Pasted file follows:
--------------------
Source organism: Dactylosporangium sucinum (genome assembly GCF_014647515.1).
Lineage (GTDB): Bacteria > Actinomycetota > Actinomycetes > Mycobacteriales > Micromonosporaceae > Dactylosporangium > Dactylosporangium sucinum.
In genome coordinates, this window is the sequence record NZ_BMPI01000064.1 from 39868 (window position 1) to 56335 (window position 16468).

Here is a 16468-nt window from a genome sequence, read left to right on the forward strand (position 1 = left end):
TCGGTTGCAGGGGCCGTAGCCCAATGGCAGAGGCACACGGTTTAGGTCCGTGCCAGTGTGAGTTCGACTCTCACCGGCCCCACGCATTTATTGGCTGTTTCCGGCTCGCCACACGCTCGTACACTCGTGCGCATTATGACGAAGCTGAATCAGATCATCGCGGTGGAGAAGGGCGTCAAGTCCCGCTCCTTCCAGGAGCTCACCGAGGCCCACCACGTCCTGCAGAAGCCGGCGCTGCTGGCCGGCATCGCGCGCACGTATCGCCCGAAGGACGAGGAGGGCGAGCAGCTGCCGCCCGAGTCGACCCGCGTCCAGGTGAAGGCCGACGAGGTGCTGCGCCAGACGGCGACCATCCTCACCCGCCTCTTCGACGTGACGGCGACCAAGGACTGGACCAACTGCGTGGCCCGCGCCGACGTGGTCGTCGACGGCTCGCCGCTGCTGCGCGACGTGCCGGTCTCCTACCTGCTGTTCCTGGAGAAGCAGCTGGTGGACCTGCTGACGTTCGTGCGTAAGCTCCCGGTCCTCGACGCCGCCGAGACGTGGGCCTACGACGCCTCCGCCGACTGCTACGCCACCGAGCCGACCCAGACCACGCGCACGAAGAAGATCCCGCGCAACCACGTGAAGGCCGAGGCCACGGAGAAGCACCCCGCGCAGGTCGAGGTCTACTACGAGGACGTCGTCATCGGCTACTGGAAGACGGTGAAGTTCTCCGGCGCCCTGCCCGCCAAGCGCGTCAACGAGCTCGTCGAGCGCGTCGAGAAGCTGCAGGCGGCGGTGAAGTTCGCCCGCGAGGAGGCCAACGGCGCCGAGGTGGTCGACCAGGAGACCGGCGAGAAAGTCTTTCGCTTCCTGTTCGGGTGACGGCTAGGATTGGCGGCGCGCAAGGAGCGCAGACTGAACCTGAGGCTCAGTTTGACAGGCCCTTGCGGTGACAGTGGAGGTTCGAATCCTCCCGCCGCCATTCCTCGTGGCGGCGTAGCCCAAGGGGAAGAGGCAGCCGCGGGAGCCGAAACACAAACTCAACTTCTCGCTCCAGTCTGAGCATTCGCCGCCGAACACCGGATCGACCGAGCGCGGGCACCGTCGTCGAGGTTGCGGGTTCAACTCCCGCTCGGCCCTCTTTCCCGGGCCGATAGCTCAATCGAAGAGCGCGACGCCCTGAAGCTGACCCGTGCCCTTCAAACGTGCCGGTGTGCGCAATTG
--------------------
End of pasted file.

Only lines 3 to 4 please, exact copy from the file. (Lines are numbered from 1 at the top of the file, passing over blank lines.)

In genome coordinates, this window is the sequence record NZ_BMPI01000064.1 from 39868 (window position 1) to 56335 (window position 16468).

Here is a 16468-nt window from a genome sequence, read left to right on the forward strand (position 1 = left end):